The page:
Broncos embrace their invisible man

He was branded as 'Teddy Blair' by his hometown newspaper but it's the numbers that you don't see that make Adam Blair such a treasured member of the table-topping Brisbane Broncos.

Derided for registering just a solitary hit-up against the Sharks in Round 2, Blair has been credited by teammates for helping to instil a defensive resolve that withstood 11 repeat sets by the Melbourne Storm last Sunday.

 

With senior players Justin Hodges and Corey Parker both absent, Blair ran for 93 metres and made 41 tackles against the Storm, but they are not the statistics on which the two-time grand final winner prides himself on.

Ahead of the Broncos' clash with the Knights at Suncorp Stadium on Friday night, courtesy of Prozone NRL.com can reveal the statistics that prove Blair is contributing in ways often overlooked by those in the stands or watching at home on TV.

Blair leads the Broncos in hit-ups from a restart (15) where he averages 10.8 metres, runs an average of 5.3 decoys per game and also 3.5 support runs, the 'one per centers' so valued by coaches.

He ranks third among front-rowers with a propensity to pass by passing 35.7 per cent of the time and his 23 kick pressures rank seventh in the NRL in season 2015.

They don't win you many Dally M points but they are invaluable in earning the respect of your teammates.

"He does a lot of work that people probably don't notice, just with his kick pressure, his marker work, his speed off the line and getting our guys off the line," said Hodges, who returns against the Knights on Friday.

"A lot of that stuff goes unnoticed because they're not the fancy plays but to us he's a guy that works very hard on and off the field.

"Just his leadership and the way he works with the young guys in the locker room to help them, he's been great for us and I can't speak highly enough of what he's done for us this year."

Although he accepted the newspaper treatment in good grace – "I got used to that down in Sydney" – Blair said he is happy to contribute to a winning culture without ever receiving the plaudits outside of the football club.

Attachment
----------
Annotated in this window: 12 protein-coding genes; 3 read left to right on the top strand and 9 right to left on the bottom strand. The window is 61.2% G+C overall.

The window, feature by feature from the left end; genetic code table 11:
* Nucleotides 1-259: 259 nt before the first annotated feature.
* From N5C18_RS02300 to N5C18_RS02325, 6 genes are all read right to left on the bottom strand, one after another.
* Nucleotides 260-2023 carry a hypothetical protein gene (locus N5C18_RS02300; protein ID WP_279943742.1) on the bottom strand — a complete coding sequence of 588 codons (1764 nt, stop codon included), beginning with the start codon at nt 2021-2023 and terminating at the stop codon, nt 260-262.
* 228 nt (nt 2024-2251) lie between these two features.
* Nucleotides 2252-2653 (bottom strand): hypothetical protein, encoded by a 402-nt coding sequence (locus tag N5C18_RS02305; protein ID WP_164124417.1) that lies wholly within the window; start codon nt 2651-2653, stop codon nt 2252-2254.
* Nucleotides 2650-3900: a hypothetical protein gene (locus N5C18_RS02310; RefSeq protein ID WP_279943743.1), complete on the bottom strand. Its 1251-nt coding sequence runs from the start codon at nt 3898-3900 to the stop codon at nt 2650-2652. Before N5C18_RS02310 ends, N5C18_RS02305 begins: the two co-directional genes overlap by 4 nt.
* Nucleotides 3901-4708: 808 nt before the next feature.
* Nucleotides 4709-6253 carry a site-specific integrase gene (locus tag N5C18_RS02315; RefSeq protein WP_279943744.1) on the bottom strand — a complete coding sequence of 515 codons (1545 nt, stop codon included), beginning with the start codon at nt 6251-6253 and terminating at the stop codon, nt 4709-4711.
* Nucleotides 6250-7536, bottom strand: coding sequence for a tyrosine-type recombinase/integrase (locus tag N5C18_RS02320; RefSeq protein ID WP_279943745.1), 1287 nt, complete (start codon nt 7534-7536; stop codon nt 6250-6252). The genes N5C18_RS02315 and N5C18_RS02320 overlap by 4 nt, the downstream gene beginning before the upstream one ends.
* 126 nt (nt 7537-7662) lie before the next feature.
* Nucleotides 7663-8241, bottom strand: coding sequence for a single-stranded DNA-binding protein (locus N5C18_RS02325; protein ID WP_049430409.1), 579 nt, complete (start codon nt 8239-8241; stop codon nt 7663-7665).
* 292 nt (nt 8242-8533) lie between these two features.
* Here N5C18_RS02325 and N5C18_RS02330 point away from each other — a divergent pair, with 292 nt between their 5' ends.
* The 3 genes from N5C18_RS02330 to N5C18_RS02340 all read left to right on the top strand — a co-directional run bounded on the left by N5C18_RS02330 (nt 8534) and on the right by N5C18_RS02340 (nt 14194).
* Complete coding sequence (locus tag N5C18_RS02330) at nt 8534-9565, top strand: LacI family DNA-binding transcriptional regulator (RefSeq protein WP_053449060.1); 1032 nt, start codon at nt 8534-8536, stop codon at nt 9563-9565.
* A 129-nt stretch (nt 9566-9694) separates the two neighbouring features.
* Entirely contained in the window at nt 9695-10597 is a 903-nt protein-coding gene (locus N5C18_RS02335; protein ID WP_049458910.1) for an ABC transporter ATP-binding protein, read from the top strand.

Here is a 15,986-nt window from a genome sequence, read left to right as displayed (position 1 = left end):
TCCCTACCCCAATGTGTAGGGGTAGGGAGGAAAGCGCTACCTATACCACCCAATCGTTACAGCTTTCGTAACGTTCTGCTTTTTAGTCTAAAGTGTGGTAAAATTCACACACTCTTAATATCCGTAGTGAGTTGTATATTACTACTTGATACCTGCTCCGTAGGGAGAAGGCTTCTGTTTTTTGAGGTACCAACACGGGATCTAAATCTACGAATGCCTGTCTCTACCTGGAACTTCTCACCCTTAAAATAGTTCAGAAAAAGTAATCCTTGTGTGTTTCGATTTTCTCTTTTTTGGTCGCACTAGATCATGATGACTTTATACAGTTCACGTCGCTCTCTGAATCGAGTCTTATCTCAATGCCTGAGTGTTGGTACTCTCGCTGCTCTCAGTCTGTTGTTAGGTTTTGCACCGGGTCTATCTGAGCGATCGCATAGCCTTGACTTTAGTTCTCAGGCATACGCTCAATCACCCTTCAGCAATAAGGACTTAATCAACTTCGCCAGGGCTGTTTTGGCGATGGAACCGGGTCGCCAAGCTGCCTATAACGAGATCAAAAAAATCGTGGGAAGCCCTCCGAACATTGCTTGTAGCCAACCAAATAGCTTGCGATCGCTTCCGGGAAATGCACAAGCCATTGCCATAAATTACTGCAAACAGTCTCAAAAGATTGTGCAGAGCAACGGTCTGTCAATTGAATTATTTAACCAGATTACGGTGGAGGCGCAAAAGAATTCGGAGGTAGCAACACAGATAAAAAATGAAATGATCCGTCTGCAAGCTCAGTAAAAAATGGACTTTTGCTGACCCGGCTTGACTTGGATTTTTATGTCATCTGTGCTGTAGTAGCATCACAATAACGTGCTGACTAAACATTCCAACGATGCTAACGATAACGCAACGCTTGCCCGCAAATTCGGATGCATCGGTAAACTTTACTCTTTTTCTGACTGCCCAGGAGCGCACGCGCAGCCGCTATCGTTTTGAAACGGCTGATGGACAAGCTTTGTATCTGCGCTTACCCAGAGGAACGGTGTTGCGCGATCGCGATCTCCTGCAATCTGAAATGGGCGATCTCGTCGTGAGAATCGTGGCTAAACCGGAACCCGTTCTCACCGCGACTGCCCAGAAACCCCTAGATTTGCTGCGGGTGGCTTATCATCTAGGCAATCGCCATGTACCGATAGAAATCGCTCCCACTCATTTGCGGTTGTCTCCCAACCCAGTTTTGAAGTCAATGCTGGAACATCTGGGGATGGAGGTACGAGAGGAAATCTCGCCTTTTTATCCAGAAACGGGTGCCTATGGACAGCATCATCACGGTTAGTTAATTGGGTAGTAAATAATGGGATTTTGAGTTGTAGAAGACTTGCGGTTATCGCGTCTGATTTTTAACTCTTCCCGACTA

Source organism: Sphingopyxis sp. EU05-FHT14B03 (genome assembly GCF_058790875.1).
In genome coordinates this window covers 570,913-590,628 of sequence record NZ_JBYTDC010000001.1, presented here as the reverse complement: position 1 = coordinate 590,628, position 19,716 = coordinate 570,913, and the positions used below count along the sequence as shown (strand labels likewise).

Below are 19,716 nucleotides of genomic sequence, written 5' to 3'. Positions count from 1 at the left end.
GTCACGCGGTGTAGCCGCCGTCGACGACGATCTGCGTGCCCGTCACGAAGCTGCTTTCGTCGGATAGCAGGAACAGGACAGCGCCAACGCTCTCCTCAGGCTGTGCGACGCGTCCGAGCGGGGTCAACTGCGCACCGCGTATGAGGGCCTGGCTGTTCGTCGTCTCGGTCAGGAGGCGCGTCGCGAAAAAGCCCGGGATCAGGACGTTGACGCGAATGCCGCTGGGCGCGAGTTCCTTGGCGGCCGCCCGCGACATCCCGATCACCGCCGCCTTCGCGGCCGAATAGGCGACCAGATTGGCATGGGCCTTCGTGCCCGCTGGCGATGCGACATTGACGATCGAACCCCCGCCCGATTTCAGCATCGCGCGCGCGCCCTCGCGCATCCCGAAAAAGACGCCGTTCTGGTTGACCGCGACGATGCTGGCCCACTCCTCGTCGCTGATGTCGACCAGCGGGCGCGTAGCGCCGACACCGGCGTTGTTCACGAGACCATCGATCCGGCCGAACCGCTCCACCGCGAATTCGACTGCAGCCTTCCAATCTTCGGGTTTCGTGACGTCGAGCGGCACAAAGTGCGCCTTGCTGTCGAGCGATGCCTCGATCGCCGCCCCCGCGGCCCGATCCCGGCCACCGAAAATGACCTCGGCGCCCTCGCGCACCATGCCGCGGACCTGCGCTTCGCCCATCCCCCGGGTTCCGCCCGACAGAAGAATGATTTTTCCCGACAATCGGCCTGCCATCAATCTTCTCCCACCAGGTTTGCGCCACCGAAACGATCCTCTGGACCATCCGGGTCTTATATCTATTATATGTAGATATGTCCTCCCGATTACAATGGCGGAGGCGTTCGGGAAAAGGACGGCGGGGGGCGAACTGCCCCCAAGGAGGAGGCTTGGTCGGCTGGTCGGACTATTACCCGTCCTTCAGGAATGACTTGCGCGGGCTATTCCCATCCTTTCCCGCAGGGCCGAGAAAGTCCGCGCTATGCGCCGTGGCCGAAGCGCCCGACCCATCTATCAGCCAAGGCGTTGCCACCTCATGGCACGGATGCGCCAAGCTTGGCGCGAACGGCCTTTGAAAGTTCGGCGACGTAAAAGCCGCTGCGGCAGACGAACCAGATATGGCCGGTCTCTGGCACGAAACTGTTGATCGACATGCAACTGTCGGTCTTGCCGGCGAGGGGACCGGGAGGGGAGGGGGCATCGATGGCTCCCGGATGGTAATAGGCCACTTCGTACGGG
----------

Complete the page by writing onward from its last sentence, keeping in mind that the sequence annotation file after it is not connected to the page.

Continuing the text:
Preparing for his 204th NRL game, the 29-year-old said he was indoctrinated in six years at the Storm to base his game on making the plays that other players often refuse to make.

"Throughout my career from down in Melbourne I make sure I do those one per centers that nobody really notices but your teammates," Blair said. "For me it is about going out there and doing those little things every week.

"Obviously I don’t make the most hit-ups in a team or the big special plays but I pride myself in turning up on the last tackle and putting some kick pressure or some inside pressure on when they’re trying to take the ball off the line.

"I’ve prided myself on those little things throughout my career and I just keep doing that week in and week out."

Four points clear alongside the Cowboys on the top of the table, Broncos coach Wayne Bennett has this week continued the rotation policy of his Origin stars to rest back-rower Sam Thaiday.

Being able to call on the experience of Kiwi international Blair during the Origin period helps to reduce the impact of losing their Queensland stars but Blair believes his role doesn't change from week to week.

"I see my role as just going out there and doing my job, it doesn’t change too much," he said.

"It’s good we can afford to rest those boys because we are in a good position (four points clear on the ladder). We’ve got boys stepping up on the bench playing some good footy who’ve stepped in for those guys and we’re really working good together.

"My role is just to get out there and do a good job."